In a bid to boost competition in the city bus and taxi industries, the Cabinet approved a bill Tuesday to ease regulations on operators starting new businesses.
The bill also contains an emergency measure that allows the Transport Ministry to regulate new entries and the number of taxicabs if it determines that there are too many in service.
The government submitted the bill to the Diet later in the day, aiming to enforce the measure by the end of March 2002.
The Transport Ministry originally planned to fully deregulate taxi and city bus operations by early 2002, but pressure from industry groups and lawmakers prompted the government to maintain some regulations.
The bill, which would revise the Road Transport Law, calls for abolishing the system under which the government regulates the number of city bus or taxi operators in accordance with passenger demand.
Under the proposed new system, licenses will be granted to any operator that meets required safety conditions.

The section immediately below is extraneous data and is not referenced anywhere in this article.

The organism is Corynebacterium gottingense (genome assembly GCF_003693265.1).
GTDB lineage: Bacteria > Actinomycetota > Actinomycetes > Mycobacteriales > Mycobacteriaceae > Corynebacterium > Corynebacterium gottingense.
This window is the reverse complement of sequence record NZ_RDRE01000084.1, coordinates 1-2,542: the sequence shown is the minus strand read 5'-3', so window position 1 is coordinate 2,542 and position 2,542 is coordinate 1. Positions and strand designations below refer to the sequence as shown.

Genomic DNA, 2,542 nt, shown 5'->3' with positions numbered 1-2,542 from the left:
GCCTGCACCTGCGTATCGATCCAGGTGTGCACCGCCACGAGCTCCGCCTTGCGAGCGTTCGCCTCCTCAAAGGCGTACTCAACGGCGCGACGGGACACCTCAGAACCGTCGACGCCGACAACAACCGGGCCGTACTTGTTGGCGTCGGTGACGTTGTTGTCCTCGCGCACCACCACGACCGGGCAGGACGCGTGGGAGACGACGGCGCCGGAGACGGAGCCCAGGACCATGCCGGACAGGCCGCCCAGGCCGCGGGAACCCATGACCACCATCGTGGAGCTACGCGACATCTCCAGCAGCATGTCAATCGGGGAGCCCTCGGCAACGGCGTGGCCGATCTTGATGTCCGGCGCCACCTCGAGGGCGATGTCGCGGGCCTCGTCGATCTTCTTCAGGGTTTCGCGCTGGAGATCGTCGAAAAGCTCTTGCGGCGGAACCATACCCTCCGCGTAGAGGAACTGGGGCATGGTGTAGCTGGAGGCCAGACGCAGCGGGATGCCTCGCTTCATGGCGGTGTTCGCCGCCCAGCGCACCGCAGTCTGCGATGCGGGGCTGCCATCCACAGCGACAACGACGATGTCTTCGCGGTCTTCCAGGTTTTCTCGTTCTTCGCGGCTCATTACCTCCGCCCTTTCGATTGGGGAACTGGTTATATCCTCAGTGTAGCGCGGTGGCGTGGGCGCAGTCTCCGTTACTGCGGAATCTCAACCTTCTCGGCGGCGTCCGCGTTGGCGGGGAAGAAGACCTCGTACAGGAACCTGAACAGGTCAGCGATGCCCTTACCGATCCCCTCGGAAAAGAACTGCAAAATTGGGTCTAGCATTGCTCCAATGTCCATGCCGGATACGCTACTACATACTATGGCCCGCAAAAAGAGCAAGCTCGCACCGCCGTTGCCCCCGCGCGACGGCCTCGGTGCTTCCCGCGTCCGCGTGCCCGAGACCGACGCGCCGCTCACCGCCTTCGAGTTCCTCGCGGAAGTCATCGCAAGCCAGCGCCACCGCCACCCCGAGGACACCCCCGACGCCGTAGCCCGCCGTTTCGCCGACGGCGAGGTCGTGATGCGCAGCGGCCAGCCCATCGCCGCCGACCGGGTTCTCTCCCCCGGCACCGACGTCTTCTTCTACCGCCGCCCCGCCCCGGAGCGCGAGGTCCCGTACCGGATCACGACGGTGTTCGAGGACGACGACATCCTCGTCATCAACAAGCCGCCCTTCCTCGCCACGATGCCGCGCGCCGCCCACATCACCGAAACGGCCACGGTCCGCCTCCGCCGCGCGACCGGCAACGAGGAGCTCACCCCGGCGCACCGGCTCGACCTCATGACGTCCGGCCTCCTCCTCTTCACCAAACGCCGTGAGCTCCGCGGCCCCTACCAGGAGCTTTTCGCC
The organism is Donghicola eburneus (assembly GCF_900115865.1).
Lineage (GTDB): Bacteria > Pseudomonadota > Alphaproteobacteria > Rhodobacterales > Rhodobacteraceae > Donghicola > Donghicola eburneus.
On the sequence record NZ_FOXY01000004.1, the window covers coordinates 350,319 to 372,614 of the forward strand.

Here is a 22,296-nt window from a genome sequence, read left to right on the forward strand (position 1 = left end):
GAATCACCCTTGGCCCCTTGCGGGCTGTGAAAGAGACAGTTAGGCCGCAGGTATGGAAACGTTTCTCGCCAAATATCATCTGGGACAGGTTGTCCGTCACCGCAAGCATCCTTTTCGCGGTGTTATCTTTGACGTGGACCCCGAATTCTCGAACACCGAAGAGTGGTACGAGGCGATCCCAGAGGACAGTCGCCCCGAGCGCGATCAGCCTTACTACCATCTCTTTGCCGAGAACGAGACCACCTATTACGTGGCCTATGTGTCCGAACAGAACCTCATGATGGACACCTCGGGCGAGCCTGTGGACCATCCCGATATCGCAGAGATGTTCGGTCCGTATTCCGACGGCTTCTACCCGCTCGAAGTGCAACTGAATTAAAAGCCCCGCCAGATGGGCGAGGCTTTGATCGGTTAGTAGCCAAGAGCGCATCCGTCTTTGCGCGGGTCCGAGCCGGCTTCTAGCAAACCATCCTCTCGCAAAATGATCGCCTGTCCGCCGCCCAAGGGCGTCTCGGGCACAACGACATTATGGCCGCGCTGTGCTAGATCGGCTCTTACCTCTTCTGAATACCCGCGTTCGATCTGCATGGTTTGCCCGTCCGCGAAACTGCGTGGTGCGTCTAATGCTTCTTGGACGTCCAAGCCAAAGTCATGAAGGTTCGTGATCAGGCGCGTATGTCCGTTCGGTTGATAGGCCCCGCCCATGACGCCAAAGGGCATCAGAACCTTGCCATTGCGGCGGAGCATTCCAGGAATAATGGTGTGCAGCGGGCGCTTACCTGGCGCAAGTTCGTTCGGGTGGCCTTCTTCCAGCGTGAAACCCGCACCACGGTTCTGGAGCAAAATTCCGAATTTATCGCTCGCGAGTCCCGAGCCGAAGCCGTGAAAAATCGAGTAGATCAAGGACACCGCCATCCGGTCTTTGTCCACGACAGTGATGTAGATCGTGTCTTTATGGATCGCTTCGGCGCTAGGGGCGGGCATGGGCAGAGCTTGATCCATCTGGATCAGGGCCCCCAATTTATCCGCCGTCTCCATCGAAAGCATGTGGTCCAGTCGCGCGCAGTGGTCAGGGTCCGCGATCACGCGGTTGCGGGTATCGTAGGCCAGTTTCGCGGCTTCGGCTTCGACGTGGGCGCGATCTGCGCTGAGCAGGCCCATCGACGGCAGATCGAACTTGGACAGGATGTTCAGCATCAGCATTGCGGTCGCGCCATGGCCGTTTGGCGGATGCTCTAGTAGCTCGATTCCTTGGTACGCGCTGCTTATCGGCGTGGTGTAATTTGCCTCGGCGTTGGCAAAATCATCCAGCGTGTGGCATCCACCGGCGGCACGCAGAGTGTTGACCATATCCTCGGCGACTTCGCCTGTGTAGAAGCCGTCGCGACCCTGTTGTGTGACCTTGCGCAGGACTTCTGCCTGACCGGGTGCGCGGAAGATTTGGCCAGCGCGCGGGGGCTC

City bus operators can set fares within limits approved by the Transport Ministry, according to the bill.
Before closing routes or businesses, city bus operators must give six months’ notice to relevant authorities to help secure alternative means of public transport, it says.
The emergency measure allowing the ministry to regulate entry into the taxi market is necessary because excessive supply of taxis could cause “abusive competition” that might lead to a decline in the safety of cab driving, ministry officials said.
Currently, there are 53,000 taxi operators nationwide.
The ministry will also continue to regulate taxi fares on the grounds that varying fare systems could confuse passengers, according to the bill.
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